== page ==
As of November, 2021, over 2.77 crore houses remain eligible for allocation under the PMAY-G, and the ministry had only given target of 50.99 lakh houses to states/UTs. In the meanwhile, there is still no resolution to the bottleneck of identifying the right beneficiaries under the scheme. The gram panchayat, despite its flaws, biases and prejudices, gets to have a say in the identification process.
The PMAY-G was launched in April, 2016 and had a provision of loan facilities of Rs 70,000 and unit assistance of Rs 1.2 lakh in plains and Rs 1.3 lakhs in hilly states, difficult areas and integrated action plan (IAP) districts. Considering the overwhelming inflationary pressures hovering over the economy, the committee members pointed out that there was an urgent need to review the existing financial assistance being doled out under the scheme.
Accompanying the inflationary concerns are the numerous challenges faced by those from the economically disadvantaged sections when it comes to accessing formal credit from banking channels. Given the predicament that an overwhelming majority of the beneficiaries of the scheme find themselves in, the committee had recommended for an increase in unit assistance on the basis of the present-day price index.
However, the replies submitted by the Department of Rural Development categorically stated that “increasing the unit assistance at such a juncture may not be feasible”, while adding that the Finance Ministry had also recommended the continuation of the same PMAY-G framework, shooting down any possibility of enhancement in per unit assistance.
Quite naturally, this response made the committee see red and it added, for good effect, that the Department of Rural Development seems to be “lacking empathy” towards the beneficiaries who belong to marginalised and deprived sections of society.
Given the ratcheting-up of the costs of cement, steel, paints and other goods that go into the construction of a house, a loan of Rs 70,000 amounts to a pittance, but the Finance Ministry, evidently, is obstinately against demands for a revision of the loan provision.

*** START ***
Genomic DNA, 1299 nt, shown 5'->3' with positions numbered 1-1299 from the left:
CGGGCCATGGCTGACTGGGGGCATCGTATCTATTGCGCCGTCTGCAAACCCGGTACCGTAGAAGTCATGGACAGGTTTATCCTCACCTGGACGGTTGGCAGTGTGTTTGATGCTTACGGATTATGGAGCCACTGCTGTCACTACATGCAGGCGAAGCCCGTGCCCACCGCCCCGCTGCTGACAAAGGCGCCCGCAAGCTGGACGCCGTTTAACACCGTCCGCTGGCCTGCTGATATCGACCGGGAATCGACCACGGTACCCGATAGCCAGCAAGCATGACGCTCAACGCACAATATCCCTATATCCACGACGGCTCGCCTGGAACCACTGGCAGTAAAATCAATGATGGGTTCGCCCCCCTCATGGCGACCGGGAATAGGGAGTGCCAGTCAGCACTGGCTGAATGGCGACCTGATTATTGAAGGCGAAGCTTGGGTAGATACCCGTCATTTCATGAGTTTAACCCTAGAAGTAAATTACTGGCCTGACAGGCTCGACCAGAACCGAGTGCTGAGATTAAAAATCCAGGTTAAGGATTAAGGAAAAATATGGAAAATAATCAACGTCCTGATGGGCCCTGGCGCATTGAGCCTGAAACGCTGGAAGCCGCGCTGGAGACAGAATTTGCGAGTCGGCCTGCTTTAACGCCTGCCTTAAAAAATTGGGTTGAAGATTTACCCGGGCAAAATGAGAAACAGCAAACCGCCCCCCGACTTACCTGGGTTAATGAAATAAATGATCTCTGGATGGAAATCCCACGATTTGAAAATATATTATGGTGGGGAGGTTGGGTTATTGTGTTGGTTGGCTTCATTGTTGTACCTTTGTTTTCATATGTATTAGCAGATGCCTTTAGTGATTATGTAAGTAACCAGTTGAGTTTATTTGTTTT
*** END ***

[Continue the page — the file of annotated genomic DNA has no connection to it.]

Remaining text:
The report points out that despite the efforts undertaken by the rural development department, 2,79,321 (65.26%) out of the total of 4,27,975 landless beneficiaries are yet to be provided land, thereby putting a serious question mark on the full success of the scheme. Maharashtra accounts for 81,193 of these landless ‘beneficiaries’; Odisha, 52,731; Tamil Nadu, 43,718; and Assam, 29,591; besides other states constituting the total number of landless beneficiaries yet to be provided land.
In response, the Department passed on the blame to state governments and Union Territories, claiming that it had directed them to provide land to landless beneficiaries on priority. The committee was far from impressed, and emphasised the need to develop novel mechanisms to take on this seemingly intractable problem.
“The Committee find the reply of the Ministry routine in nature, devoid of any concrete measures which could yield desired results in a short span of time. Details of various written communication with the States since 2018 have been given which in itself proves that such practice has not borne the required solution and it is high time that a modified and novel approach be created for the speedier allocation of land to the landless beneficiaries across the country, (sic)” the report said.